Shares of Plug Power (NASDAQ:PLUG) surprisingly tumbled Wednesday morning despite receiving a strong upgrade from an analyst. If that sounds strange, investors are perhaps looking beyond analysts' ratings and weighing the hydrogen fuel-cell stock's prospects after President Joe Biden's clean energy proposals in his multi-trillion dollar infrastructure bill hit a roadblock yesterday.
Plug Power shares were down 2.4% as of 10 a.m. EDT Wednesday.
This morning, Truist analyst Tristan Richardson raised his price target on Plug Power stock to $36 per share from $29 a share, encouraged by the company's latest outlook. Plug Power is trading just under $33 a share as of the time of this writing.
On Oct. 14, Plug Power held its annual analyst day event, called the Plug Symposium, and guided for annual sales worth $825 million to $850 million for 2022 and $3 billion for 2025.
Richardson believes Plug Power is "uniquely positioned" in the fuel cell market and could penetrate "substantial" addressable market, although he sees interest rate and supply chain risks as potential headwinds to Plug Power's growth right now.
Just last week, Plug Power stock received at least four analyst upgrades soon after its analyst day, with Morgan Stanley giving the stock the highest price target of $43 a share.
However, much of the optimism in renewable energy stocks this year was fueled by potential multi-billion dollar spending on clean energy under the Biden administration.
Although a $1 trillion bipartisan bill passed the Senate in August, a $3.5 trillion reconciliation bill that includes a $150 billion "clean electricity performance program," or CEPP, to boost renewable energy faced strong opposition on Oct. 19, with some reports even suggesting Biden could water down or abandon CEPP altogether to get the bill passed.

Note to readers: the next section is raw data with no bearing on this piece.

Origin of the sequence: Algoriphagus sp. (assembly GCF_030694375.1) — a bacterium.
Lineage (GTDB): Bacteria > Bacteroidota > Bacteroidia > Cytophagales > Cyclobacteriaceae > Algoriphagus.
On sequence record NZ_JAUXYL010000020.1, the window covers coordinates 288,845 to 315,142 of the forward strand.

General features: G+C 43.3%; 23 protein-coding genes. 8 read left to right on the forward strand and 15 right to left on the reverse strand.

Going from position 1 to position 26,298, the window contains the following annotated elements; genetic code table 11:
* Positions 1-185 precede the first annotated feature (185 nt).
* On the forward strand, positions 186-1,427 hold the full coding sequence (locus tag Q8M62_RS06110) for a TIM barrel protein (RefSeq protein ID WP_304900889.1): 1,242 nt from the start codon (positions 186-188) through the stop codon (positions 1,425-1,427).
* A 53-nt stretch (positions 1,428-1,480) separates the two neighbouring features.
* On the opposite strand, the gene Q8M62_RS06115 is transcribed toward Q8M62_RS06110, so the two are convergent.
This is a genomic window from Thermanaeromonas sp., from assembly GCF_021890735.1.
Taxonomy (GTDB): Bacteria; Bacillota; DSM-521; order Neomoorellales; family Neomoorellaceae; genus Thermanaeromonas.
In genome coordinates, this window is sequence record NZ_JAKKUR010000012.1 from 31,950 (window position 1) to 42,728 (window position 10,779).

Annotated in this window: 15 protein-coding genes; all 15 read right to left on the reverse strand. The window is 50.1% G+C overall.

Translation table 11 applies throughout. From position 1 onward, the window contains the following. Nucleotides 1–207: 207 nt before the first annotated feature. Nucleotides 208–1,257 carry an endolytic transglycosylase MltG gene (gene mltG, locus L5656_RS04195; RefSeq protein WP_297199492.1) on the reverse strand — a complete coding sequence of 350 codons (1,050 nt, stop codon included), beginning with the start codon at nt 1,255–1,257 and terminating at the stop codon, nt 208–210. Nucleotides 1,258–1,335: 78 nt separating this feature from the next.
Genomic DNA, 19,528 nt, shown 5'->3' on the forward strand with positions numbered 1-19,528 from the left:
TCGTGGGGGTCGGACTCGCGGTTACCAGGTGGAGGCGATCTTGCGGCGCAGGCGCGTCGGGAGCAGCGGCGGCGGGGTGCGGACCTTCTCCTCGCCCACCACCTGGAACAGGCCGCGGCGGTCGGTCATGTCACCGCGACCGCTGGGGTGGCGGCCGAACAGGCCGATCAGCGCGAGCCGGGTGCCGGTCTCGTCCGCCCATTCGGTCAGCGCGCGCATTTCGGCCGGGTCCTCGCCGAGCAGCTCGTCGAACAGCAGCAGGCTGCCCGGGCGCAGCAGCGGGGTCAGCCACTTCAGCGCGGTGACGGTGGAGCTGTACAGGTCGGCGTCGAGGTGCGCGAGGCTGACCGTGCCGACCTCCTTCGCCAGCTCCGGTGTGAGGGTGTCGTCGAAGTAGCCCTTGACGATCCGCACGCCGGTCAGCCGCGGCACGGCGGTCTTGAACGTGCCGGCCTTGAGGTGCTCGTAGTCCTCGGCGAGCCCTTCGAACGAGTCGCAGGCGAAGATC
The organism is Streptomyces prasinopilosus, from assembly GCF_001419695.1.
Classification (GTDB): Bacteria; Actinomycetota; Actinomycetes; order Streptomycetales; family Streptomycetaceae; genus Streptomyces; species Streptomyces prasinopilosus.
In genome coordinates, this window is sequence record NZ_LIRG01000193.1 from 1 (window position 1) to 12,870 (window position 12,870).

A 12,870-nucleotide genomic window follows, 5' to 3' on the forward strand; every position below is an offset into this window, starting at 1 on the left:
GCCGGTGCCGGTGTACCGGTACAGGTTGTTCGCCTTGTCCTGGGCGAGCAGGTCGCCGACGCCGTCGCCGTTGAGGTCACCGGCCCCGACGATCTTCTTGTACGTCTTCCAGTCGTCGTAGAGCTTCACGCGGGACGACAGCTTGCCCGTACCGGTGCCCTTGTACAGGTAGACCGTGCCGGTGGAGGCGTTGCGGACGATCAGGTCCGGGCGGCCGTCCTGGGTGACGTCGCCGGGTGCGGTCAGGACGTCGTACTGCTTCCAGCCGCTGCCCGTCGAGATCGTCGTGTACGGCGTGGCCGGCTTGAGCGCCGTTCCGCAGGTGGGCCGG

That's not what investors in alternative fuel stocks like Plug Power want to hear.
If there's anything that could help Plug Power and other fuel cell stocks sustain momentum even if Biden's clean energy plans fall through, it's the unmistakable rise in interest in hydrogen fuel-cell technology. Plug Power has announced multiple deals in recent weeks. Just yesterday, Israel-based HevenDrones, which is developing customized hydrogen-fuel drones for the Israeli Ministry of Defense, announced an alliance with Plug Power.
Among global examples, China Yuchai International announced today its subsidiary will form a joint venture to develop and manufacture hydrogen fuel-cell powertrain systems in the Beijing, Tianjin, and Hebei markets. A couple of days ago, Britain's INEOS announced an investment worth roughly $2.3 billion to produce green hydrogen in Europe. As long as such news from the green hydrogen and fuel cell world keeps pouring in, investor interest in Plug Power should remain strong.